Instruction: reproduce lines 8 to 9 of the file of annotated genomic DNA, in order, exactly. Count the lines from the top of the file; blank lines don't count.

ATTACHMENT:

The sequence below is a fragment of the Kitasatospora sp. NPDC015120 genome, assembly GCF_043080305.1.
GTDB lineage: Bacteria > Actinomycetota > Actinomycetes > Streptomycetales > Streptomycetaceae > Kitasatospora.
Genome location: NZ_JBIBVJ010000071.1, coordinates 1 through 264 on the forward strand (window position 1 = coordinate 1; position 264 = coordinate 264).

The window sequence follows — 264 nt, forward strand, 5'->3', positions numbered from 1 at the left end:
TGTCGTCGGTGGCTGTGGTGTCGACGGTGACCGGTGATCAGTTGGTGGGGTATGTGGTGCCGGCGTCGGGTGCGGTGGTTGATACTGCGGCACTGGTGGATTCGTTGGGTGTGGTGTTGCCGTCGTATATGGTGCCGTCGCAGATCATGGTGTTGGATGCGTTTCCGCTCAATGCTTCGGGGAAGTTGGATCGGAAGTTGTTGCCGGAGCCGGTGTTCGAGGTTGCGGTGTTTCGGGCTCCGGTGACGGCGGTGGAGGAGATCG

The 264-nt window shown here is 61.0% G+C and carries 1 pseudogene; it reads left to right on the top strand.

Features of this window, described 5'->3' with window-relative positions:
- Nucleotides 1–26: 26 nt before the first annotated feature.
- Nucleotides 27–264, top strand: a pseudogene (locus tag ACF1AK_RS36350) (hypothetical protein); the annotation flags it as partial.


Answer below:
- Nucleotides 1–26: 26 nt before the first annotated feature.
- Nucleotides 27–264, top strand: a pseudogene (locus tag ACF1AK_RS36350) (hypothetical protein); the annotation flags it as partial.